11 Women Who Could Play 'Barbie' Following Amy Schumer's Departure

Last week, Amy Schumer dropped out of Sony's upcoming Barbie movie. And while Schumer's casting was unconventional, the plot of the film is as well: the story follows a lead character who kicked out of a world of "perfect" women and finds herself on an adventure in the real world (Disney's Enchanted seems to be the common point of comparison). Naturally, all kinds of important life lessons are learned.

Since no one has been hired to replace Schumer just yet, we decided to take matters into our own hands. Using that specific logline (and Schumer's sense of humor) as a guideline, we've offered up our own suggestions for the role. These 11 women are all hilarious, talented, and exist a step (or several) outside the typical Hollywood template.

Jillian Bell

Jillian Bell

Personally, I think Jillian Bell seems like the best suited actress to take over the role that was once taken by raunchy comedian Amy Schumer. Not only does she have a very similar background in comedy, consistently being one of the best parts of the Comedy Central series Workaholics and stealing scenes in movies such as 22 Jump Street and last year's Office Christmas Party, but she's the kind of everyday woman that any young girl could be inspired by.

With a movie that focuses on a character who is ostracized from "Barbieland" for not being perfect, Jillian Bell would make for a the kind of funny, charming woman who can give young girls confidence in themselves to be who they want to be. Plus, for the Barbie purists out there, she's got the signature traits of Barbie down pat, with the exception of the impossibly proportioned body. But that's just another reason that Jillian Bell is perfect for the role. She's just a normal woman, and I mean that in the best way possible. (Ethan Anderton)

rachel bloom

Rachel Bloom

There have been plenty of actresses who nail the unhinged girl-child, but on Crazy Ex-Girlfriend, Rachel Bloom is one of the few to nail it with such a withering, vulnerable gusto. A woman of many talents, Bloom is the co-creator, writer and composer behind Crazy Ex-Girlfriend — providing a nice parallel to the idyllic characteristics of Barbie (she can fly planes! She can sing! She can dance!).

With Bloom involved, Barbie could easily become a bubbly musical film, with the songs hiding darker undertones and social commentary — many a song on Crazy Ex Girlfriend mention in passing Rebecca's suicidal tendencies. And if you're missing Schumer's brand of cringe comedy? Don't worry, Bloom excels in it, and will create whole musical sequences denigrating her mistakes. Bloom uses Crazy Ex Girlfriend too as a satirical takedown of the romantic-comedy — something that the Barbie film is just begging for. So, cast Bloom, get yourself an ironic self-aware musical starring a manic-depressive Barbie — and an incredible soundtrack. (Hoai-Train Bui)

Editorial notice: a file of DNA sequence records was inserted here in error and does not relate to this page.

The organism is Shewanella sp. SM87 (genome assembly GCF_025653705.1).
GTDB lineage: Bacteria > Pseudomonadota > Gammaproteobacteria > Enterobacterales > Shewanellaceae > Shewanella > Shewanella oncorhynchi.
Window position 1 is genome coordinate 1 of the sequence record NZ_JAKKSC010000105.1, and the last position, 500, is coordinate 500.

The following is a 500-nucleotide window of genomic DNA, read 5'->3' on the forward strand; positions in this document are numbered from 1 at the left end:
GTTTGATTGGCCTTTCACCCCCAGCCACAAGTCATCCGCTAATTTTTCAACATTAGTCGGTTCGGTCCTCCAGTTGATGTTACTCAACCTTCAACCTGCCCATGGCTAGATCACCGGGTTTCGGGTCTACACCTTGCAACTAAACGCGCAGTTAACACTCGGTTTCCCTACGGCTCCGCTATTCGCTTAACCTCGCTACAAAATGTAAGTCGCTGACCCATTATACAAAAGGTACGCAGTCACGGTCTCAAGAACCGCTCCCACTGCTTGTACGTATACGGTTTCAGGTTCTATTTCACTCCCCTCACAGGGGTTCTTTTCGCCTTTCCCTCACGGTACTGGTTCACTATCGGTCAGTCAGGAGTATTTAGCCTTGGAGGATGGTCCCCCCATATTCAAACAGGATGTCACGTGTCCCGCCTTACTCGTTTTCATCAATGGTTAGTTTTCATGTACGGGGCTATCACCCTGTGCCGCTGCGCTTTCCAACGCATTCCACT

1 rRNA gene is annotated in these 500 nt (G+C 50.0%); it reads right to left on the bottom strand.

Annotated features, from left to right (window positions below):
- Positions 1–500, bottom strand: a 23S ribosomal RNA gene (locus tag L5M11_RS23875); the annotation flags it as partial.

gillian jacobs

Gillian Jacobs

The Love star is a natural talent. Whether in a major or minor role, she rarely hits a false note. She's an actor who could carry a movie on her own, like Barbie. We have no clue what Sony has planned for the movie with Amy Schumer now gone, but I imagine whatever version of the comedy they're making, Jacobs could make it work. She can go big as an actress to get a joke and still manage to be real and vulnerable, often in the same show or movie (or scene) – just see her performance in last year's Don't Think Twice. Each episode of Love shows what she's capable of as an actress, giving off the impression she could handle all sorts of roles. Then there's Community, which first showed us that she can knock some sharply written jokes out of the ballpark. (Jack Giroux)

Mindy Kaling in The Mindy Project

Mindy Kaling

It's 2017, so who says Barbie has to be white, blonde and blue-eyed? Mindy Kaling is one of the most successful comedy stars working today. She has her own show (The Mindy Project) where she consistently plays an independent, smart, funny, more-than-capable woman navigating adulthood. With a background in writing and producing her own TV show, not to mention writing two books, Kaling is a total overachiever, the living embodiment of what Mattel wants Barbie to stand for. She Kaling brings more than just her sparkling personality to the table. As someone who portrays a strong female character on TV, she can bring to the movie exactly what Barbie needs in order face the adversity of "perfection."

If that's still not enough for you to think that Mindy Kaling can pull off Barbie, just think how bubbly and fun she was on The Office. It's not hard to imagine Barbie being a mix of Kelly from Dunder-Mifflin and Mindy's self-named character loosely based on herself, and it shouldn't be hard for audiences to accept that an Indian-American actress can play Barbie. (Ethan Anderton)

Ellie Kemper

Ellie Kemper

Watching the wide-eyed, fresh-faced Ellie Kemper smile her way through New York City in Netflix's Unbreakable Kimmy Schmidt, it's pretty easy to make the mental jump of imagining Kemper with that same can-do attitude in a Barbie movie. More than perhaps any other actress of her generation, Kemper has the ability to turn on a childlike sense of wonder and naivety that would give the character a remarkably different vibe than what she's often portrayed as in modern toy commercials. Kemper can also play "determined" with the best of them, which would be a great asset if this new version of Barbie is attempting to make it in the "real" world. She may not have the traditional looks to be a traditional match for the character, but she could play a Barbie that runs the gamut of emotions from upbeat to vulnerable and back again over the course of two hours; what better way to imbue a plastic doll with some true humanity than by seeing the character through Kemper's innocuous eyes? Sony could even hire Tituss Burgess as a supporting actor to create a Kimmy Schmidt reunion, because Tituss's over-the-top reactions seem like a perfect fit for a Barbie world. (Ben Pearson)